Tag Archives: husband

Husband Socks 2.0

16 Jan

There's about a 2-inch reason I knit more socks for myself than my husband. This is just a quick toe comparison. The socks are aligned at the heel. Keep in mind, his feet are also wider.

Last spring I knit my husband his first pair of hand-made socks. He liked them, but he’s not the type to be overly excited by things like socks, especially handknit socks, which are quite warm and only wearable in the cold, dark times of the year. (At least for him. I wear mine year-round. That’s commitment.)

So I was a bit surprised when I bought some yarn to make him another pair of socks late last fall and he seemed excited. He’d never asked for another pair, never seemed particularly interested in socks I was knitting for other people, and didn’t wear the ones he had very often.

But, with just a touch of encouragement, I was thrilled to make him another pair of socks just in time for those cold, dark days.

The problem was – as it always is with men and knitting – selecting a pattern that was simple enough to respect his masculinity, but interesting enough to keep me engaged. The glorious solution came in the Stepping-Stones pattern from “The Knitter’s Book of Socks” by Clara Parkes. Though I don’t have the book, I did find the pattern for free on Ravelry.

Now, here is an important tip for getting approval on sock patterns for men: Show them an example of the item in the color you plan to knit with. I’ve noticed, similar to obnoxious couples touring homes on HGTV, that men can’t seem to separate the item from its color. So, just like first-time homebuyers walk away from an adorable bungalow because the bedroom is painted chartreuse, men will wrinkle their noses at any pair of socks that aren’t the specific color they want. They don’t see the pattern, they see that exact pair of socks, color and all. It’s frustrating, but I’ve found that color matching my samples is the key to getting the go-ahead on patterns. It was just my luck that the main sample photos for Stepping-Stones are also in a burnt orange color, and Ismael approved.

The simple texture of these socks is a great feature for the knitter and recipient.

These socks are knit with Berroco Comfort DK, purchased on sale from Loopy Knit/Crochet in Missoula, Mont. They are thick and soft and machine washable! I sometimes feel bad for using this yarn all the time, but then I remember there are a lot of reasons for that. 1. It’s vegan (like me!) 2. It’s machine-washable 3. It’s very soft 4. The ball sizes in the fingering and DK weight are perfect for sock knitting. 5. It’s affordable, and for the time being I have a very limited knitting budget.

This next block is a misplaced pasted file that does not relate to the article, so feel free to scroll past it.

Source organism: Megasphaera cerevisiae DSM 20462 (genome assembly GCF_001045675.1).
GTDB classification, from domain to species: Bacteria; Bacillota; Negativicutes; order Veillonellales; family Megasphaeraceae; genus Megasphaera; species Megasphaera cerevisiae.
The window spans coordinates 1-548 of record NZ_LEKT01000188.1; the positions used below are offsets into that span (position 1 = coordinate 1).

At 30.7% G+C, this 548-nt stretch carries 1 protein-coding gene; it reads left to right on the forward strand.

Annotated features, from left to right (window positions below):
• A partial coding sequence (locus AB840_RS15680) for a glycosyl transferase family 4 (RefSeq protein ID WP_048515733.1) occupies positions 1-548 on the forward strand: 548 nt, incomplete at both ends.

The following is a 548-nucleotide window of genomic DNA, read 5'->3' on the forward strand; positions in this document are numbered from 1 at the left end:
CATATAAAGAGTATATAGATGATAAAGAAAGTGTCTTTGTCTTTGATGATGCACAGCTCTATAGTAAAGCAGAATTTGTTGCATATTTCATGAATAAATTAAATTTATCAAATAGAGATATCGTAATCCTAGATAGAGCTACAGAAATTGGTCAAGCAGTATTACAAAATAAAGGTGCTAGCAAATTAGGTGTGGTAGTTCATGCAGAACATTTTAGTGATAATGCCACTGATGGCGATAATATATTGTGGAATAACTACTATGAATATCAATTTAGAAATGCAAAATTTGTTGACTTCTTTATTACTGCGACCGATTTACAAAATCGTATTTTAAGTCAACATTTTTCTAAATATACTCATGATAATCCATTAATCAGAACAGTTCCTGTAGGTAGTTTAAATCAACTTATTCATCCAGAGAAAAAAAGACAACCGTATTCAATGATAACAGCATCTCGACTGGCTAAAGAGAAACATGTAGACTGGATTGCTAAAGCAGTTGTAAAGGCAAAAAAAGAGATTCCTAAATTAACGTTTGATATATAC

These socks are knit top-down, with a cuff and leg length of 5.75 inches. I modified the heel flap to a standard slipped-stitch eye-of-partridge heel. The pattern recommended a stranded technique that sounded like a bit of hassle for the same effect I could achieve this way. That’s the only modification I made to the pattern, aside from shortening the leg a bit to accomodate my yarn.

This pattern is a very quick knit and perfect for men. I wish they would embrace lace and intricate travelling stitches, but I just don’t see that happening in the near future.

Ismael seems very happy with his socks, and now has two handknit pairs he rarely wears. All is right with the world.

Coming up: “The Scent of Lavender” and “The Case of the Missing Hexipuff”

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Finished socks = happy husband

3 Jan

"Ooo. I finally get another pair of socks."

A day past my deadline, I have finished my husband’s Stepping Stones socks. Details are forthcoming.

Writer Socks

4 Apr

Finished Writer socks modeled by Ish

They’re done!

Ismael’s Writer Socks are complete at last. These are special socks in that they are the first I have ever designed myself, and also because they commemorate my husband’s first publication.

Ish is going to college for creative writing and recently found out a lyrical essay he wrote in his first semester at school was selected for publication by a literary journal. I’m extremely proud and there’s  no better way to reward good work than with socks.

These are writer socks because:

  1. They are for a writer
  2. They are perfect for the writer lifestyle – comfy garter cuff and flap heel say, “Take it easy, have another latte.”
  3. They are perfect for the college student lifestyle – ribbing on the leg and foot keep this sock in place while the writer books it across campus to his next class
  4. They look nice, and writers appreciate aestheticism just as much as utility. Can’t you just see yourself, legs stretched out from a small café table in 1920s Paris with these peeking out of your pants? I can.

On another note, these socks match our carpet perfectly, which is unexpected and not entirely appreciated for the sake of photographing them.

Since I finished the Writer Socks Saturday evening and still had some energy in my fingers, I gingerly cast on a new project. This project was stressful for me to start, because it includes colorwork, which I have never done before and have heard some scary stories about. I was convinced I would muck it all up, ruin the yarn I bought specifically for these socks and feel like a knitting failure for all time. This was not the case.

Allow me to introduce my new project:

Time And Relative Dimension In Socks.

TARDIS - Doctor Who

I’m totally geeking out.